Now, there are quite a few strange things in the trapper's dad's plan, but one of the big ones is: why does he think this Shamhat lady will go along with it? To answer this question, we've got to bring you one of Shmoop's patented HISTORICAL CONTEXT LESSONS.
Here goes. Ancient Mesopotamia (the region where Gilgamesh takes place), had a cultural practice known as "temple prostitution."
Actually, this is a bit of a misnomer, because the women who took part in this practice were not "prostitutes" in the modern sense of the term.
In fact, such women were followers of Ishtar, the goddess of Love and War. Part of their role was to have sex with men, probably in some sort of sacred rite. So, we're likely supposed to think of Shamhat as one of these female followers of Ishtar, not a poor streetwalker who's about to be the next vic on SVU.
Got that? Good.
The trapper does as his father instructs, and goes to Uruk to speak to Gilgamesh. Gilgamesh says exactly what the trapper's dad said he would.
So the trapper sets off, accompanied by Shamhat. When they get to the watering hole, they have to wait two days before Enkidu shows up. When he does, the trapper tells Shamhat to get naked and attract Enkidu: "expose your sex, so he can take in your voluptuousness" (1.163).
Shamhat does her thing. Enkidu is attracted. The result has got to be a world record: Enkidu and Shamhat have sex for six days and seven nights. Seriously.
At the end of this marathon, Enkidu gets up to go. But, to his surprise, he discovers that he can't run as fast as he used to, or catch up to the animals. And it's not because he's worn out from his love-session with the temple prostitute: it's because he's been civilized.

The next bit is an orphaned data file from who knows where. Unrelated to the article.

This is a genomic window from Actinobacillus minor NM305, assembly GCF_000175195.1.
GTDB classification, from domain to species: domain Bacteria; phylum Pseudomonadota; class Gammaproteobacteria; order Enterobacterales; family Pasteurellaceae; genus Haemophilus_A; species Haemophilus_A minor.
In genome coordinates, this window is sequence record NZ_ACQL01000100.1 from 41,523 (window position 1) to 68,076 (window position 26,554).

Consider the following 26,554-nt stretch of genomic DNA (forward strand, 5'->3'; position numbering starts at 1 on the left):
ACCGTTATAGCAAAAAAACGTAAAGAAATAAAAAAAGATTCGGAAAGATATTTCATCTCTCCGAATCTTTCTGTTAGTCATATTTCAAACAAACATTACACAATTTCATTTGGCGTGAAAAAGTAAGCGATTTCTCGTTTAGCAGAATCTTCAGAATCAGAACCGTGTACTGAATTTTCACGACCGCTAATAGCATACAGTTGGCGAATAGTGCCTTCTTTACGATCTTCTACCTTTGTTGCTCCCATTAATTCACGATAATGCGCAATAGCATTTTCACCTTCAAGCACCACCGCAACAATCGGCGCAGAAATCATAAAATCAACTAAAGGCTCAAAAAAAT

But if Enkidu has lost one thing, he feels that he has gained another. He feels that his mind has been expanded. He turns back toward Shamhat and sits at her feet.
Shamhat says something like this: "Hey, you're one handsome and hairy dude. What are you doing running around with all these wild animals? Let me take you to Uruk. We can like, you know, take in all the sights and sounds. And plus, I'll introduce you to Gilgamesh."
Eventually, Enkidu decides that Shamhat has a point: he needs a friend.
But Enkidu doesn't put things that way. Instead, he basically says, "Yeah! I'm going to go to Uruk, find Gilgamesh, and kick his booty. Then everyone will know that I am the baddest bad of them all."
Shamhat tells Enkidu that he's going to have a great time in Uruk—that city is one non-stop party. What happens in Uruk stays in Uruk, you know? But she warns him that he might get more than he bargained for if he tries to take on Gilgamesh.
For one thing, Shamhat says, Gilgamesh is so strong that he never sleeps. Plus, the gods have given him wisdom. For example, she says, he has already had dreams about Enkidu.
(Note, when Shamhat tells about the different gods who love Gilgamesh, she mentions one named Shamash. Shamash is the god of the sun; we'll meet him later in the story. He's not connected with Shamhat—though their names are very similar.)
Now Shamhat tells Enkidu about the dreams Gilgamesh has had about him:
One morning, Gilgamesh woke up and told his mother (the goddess Ninsun) that he had a weird dream. He says that he dreamed that a meteorite fell on the ground next to him.
He tried to pick it up, but it was too heavy. All the people of Uruk gathered around it; men kissed it. Then Gilgamesh himself embraced the meteorite as if it was his wife (weird). He finished by placing the meteorite at his mother's feet.
Gilgamesh's mother Ninsun interpreted the dream as meaning that Gilgamesh would get a new friend.
Moms. They're really good at interpreting dreams, aren't they?
Another morning, Gilgamesh woke up and told his mother about another strange dream. In this dream, he found an axe lying in front of his marital chamber. All the people of Uruk were gathered around it. Gilgamesh placed it at his mother's feet … and then embraced it as if it was his wife. (Yeah, it's still weird the second time.)
Ninsun interpreted this dream, too, as foretelling that Gilgamesh would get a new friend.
Cool! Gilgamesh wants a new friend.
Okay, storytime over. Shamhat and Enkidu start getting it on. Again.